Consequences of the desire to maintain democratic principles in Ukraine and around the world is not like to be dire on Russia, but it will be a mutual penalty to be paid by those imposing the consequences with those they are trying to hurt. Russia only needs to stand firm in its defense of democracy worldwide, for when the chips are down, it will not be difficult for the world to make their choices in a world that is fast becoming a global village and an open market. The BIG question now is, To dislodge Russia from Afghanistan USA invented al qaeda, what will happen if Russia goes ahead with its plans in Ukraine? That is where the fear is, not in the ability of USA to withdraw aid, impose sanctions, or place the military option (red line) on the table.

by: Rudy Haugeneder from: Canada
March 14, 2014 1:17 PM
The most reputable pundits watching the constantly escalating Crimea situation view the Lavrov-Kerry talks which ended today as the last chance for diplomacy to fix the problem. After listening to both men speak at news conferences today, it appears the crisis is likely to escalate hereafter and, if history is a precedent, war that can easily spread globally -- nuclear armed China supports Russia -- is the a likely outcome and could result in the nuclear conflagration we all feared before the supposed Cold War ended.

So, if you have, for example, $20,000 in a bank account, it may be time to withdraw much of it and have survival cash at home, as well as any gold, silver and precious metals and jewels that can be exchanged for anything your family needs to survive if war unfolds.
In Response

by: Mark from: Virginia
March 14, 2014 5:46 PM
that's a good way to spread panic and disorder, which we certainly DO NOT need, at the event of a nuclear exchange (even of a limited one), your 'survival cash' will be worthless anyway. While I do agree that a war may be imminent, I certainly doubt it will be a global war. Between Ukraine and Russia, yes, with China aiding Russia and Europe aiding Ukraine, perhaps. It will be a civil war (or a revolution, depending on its outcome), but hardly a war that will engulf the world in WWIII.
But then again.. this is the internet and you are free to express your alarmist opinions as you please, just as I am allowed to express mine. 'Nuff said.

by: Mary Dennon from: S.A.
March 14, 2014 10:34 AM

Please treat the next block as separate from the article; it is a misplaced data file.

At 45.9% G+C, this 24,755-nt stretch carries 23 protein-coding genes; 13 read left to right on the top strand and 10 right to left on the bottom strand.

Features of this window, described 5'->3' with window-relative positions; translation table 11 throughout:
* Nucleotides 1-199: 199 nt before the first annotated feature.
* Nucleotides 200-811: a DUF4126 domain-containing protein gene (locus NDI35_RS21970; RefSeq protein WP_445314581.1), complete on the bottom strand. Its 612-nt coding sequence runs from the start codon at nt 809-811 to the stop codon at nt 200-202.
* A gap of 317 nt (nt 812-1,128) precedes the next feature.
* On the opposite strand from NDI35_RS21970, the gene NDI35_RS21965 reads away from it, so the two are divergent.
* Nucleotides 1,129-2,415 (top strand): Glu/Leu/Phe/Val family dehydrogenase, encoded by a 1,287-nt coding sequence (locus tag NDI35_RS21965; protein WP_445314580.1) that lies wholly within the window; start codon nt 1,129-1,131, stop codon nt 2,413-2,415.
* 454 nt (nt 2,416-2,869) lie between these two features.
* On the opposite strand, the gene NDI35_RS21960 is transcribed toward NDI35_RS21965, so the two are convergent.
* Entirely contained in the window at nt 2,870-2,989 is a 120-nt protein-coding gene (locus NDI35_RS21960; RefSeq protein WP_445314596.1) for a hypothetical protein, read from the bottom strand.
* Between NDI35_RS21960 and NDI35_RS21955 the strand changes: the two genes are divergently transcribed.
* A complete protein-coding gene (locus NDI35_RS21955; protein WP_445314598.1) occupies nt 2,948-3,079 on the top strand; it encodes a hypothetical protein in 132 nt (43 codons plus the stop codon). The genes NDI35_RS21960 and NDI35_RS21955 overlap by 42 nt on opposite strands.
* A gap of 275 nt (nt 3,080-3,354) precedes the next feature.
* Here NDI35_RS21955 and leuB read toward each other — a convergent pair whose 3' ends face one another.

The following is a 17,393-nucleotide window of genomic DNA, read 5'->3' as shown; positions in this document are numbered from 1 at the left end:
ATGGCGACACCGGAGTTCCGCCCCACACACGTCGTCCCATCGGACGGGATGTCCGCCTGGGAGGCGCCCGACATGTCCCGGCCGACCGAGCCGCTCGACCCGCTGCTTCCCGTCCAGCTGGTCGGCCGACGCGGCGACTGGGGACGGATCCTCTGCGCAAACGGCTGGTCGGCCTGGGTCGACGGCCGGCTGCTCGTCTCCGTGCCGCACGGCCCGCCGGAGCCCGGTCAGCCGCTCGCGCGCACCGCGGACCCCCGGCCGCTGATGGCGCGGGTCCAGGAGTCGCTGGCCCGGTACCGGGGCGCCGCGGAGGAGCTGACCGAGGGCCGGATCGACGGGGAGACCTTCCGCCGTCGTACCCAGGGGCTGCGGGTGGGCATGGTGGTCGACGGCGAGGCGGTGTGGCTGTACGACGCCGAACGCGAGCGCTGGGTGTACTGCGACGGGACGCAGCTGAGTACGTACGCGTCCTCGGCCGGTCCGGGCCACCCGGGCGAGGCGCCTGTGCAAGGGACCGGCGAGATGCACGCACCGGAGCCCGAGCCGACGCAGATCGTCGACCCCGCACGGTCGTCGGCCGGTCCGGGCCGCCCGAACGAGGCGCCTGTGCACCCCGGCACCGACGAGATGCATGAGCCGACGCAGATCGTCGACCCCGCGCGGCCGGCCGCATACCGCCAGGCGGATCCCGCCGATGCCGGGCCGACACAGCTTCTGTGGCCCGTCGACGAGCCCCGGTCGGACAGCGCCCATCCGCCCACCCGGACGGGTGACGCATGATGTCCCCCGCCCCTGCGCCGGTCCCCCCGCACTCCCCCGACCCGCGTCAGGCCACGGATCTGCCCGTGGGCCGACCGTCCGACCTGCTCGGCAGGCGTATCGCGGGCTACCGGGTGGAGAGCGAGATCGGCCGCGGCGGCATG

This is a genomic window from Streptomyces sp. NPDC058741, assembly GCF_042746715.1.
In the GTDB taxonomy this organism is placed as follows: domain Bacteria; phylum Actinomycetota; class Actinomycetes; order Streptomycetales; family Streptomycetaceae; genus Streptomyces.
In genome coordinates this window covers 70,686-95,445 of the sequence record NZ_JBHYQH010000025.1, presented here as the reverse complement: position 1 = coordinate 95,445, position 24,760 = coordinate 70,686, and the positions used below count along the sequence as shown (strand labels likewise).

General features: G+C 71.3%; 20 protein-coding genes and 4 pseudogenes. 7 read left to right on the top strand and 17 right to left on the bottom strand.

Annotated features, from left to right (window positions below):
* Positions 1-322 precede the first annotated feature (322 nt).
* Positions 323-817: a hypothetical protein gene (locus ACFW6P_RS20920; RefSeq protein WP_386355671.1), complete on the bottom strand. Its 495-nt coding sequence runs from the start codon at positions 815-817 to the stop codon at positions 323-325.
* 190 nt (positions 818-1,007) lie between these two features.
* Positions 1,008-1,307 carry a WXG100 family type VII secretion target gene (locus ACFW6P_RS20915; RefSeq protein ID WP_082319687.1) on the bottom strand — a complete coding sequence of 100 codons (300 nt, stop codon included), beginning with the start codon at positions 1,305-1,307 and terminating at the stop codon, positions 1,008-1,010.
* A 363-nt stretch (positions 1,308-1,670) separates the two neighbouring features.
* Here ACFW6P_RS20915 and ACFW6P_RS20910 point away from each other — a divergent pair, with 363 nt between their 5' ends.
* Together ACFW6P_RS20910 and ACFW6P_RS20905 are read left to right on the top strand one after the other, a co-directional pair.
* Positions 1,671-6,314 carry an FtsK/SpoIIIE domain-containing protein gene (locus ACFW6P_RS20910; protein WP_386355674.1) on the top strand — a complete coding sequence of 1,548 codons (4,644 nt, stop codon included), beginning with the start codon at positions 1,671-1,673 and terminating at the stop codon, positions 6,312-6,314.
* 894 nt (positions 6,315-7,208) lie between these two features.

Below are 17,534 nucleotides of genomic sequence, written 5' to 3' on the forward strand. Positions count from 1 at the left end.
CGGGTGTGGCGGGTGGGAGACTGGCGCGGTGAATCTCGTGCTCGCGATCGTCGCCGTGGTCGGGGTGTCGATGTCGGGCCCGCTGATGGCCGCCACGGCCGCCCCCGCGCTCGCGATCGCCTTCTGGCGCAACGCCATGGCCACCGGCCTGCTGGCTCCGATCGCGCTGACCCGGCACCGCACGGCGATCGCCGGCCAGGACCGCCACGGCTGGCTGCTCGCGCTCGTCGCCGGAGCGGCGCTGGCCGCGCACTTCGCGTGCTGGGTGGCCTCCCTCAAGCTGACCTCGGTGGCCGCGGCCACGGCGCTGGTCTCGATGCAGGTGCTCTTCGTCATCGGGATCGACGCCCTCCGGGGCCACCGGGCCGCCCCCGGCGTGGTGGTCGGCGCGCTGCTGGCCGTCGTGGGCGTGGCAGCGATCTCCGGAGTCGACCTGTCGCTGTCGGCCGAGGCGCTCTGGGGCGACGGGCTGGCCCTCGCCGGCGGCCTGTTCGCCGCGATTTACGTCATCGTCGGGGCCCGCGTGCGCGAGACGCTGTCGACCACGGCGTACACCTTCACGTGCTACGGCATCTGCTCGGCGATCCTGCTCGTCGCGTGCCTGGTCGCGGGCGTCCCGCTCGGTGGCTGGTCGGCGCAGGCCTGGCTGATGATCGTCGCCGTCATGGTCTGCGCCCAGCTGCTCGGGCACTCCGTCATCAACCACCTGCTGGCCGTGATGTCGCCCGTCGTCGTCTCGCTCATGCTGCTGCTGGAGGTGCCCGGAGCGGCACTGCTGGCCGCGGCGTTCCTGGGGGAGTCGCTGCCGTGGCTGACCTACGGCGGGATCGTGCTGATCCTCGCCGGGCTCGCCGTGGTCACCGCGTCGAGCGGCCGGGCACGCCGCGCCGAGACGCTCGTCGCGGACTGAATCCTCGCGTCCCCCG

But Kerry is an admitted member of BOHEMIAN GROVE!!
Comments page of 2

Featured Videos

Your JavaScript is turned off or you have an old version of Adobe's Flash Player. Get the latest Flash player.
Syrian Village Community Faces Double Displacement in Lebanoni
John Owens
October 08, 2015 7:32 PM
Driven by war from their village in southwestern Syria, a group of families found shelter in Lebanon, resettling en masse in a half-built university to form one of the biggest settlements of its kind in Lebanon. Three years later, however, they now face being kicked out and dispersed in a country where finding shelter as a refugee can be especially tough. John Owens has more for VOA from the city of Saida, also known as Sidon.

Video Syrian Village Community Faces Double Displacement in Lebanon

Driven by war from their village in southwestern Syria, a group of families found shelter in Lebanon, resettling en masse in a half-built university to form one of the biggest settlements of its kind in Lebanon. Three years later, however, they now face being kicked out and dispersed in a country where finding shelter as a refugee can be especially tough. John Owens has more for VOA from the city of Saida, also known as Sidon.

Video Bat Colony: Unusual Tourist Attraction in Texas

The action hero Batman might be everyone’s favorite but real bats hardly get that kind of adoration. Put more than a million of these creatures of the night together and it only evokes images of horror. Sarah Zaman visited the largest urban bat colony in North America to see just how well bat and human get along with each other.

Video Device Shows Promise of Stopping Motion Sickness

It’s a sickening feeling — the dizziness, nausea and vomiting that comes with motion sickness. But a device now being developed could stop motion sickness by suppressing certain signals in the brain. VOA’s Deborah Block reports.

Video Making a Mint